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A monotypic genus rare in the wild, allied to Tripetaleia, Botryostege, Cladothamnus and Ledum. It resembles these in its free petals but is distinguished by the combination of: deciduous leaves; racemose inflorescence; corollas with four (rarely five) petals. It is named after the botanist Stephen Elliott (1771-1830), who discovered the one species described here.
Elliottia is now considered to comprise four species. Two of these had in fact been transferred to this genus over a century ago from Tripetaleia. This position is now accepted by Brim and Stevens in ‘Generic Limits in the Tribe Cladothamneae …’, Journ. Arn. Arb., Vol. 59, pp. 311-41 (1978). In this paper the monotypic Cladothamnus is also included in Elliottia.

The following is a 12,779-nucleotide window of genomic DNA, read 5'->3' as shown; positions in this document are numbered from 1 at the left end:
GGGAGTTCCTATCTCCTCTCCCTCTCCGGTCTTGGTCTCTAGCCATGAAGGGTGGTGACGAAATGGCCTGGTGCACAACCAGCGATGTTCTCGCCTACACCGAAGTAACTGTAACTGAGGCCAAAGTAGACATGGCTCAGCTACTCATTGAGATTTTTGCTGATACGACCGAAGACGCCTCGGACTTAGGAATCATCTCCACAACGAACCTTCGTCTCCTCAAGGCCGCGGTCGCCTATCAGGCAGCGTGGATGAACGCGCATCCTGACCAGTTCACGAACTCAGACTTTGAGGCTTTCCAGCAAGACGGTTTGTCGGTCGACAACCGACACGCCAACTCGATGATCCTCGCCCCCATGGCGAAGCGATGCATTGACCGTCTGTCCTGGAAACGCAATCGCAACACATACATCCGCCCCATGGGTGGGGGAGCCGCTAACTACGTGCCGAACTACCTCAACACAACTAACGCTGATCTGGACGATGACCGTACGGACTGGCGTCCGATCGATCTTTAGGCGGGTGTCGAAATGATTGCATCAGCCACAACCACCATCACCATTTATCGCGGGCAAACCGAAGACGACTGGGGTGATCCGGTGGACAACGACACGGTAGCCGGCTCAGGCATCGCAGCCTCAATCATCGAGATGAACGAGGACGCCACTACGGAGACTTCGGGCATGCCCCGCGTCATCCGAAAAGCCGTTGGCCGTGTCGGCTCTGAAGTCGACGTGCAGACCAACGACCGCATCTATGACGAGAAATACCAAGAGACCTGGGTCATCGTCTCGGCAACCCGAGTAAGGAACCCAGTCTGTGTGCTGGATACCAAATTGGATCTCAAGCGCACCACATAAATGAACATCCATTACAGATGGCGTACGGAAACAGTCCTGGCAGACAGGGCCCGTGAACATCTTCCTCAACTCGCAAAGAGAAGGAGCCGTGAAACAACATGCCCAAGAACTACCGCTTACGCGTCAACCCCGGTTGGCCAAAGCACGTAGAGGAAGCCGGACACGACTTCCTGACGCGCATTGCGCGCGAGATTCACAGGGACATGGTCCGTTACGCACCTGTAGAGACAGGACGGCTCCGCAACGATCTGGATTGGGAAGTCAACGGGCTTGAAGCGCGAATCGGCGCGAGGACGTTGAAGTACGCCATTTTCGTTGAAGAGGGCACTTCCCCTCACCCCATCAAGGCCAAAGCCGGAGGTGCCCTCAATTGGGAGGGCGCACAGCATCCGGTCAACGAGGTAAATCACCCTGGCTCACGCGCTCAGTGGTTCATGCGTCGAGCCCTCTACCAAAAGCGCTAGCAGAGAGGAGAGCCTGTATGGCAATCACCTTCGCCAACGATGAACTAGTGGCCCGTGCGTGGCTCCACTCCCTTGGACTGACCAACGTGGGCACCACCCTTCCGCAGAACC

The leading characters of Elliottia are the thin, usually deciduous leaves; hairs when present always unicellular; inflorescence essentially cymose but taking the form of a raceme or panicle (often solitary in E. pyroliflora), not protected by scales in the bud-stage; petals three to five, free, white or pinkish; fruit a many-seeded septicidal capsule.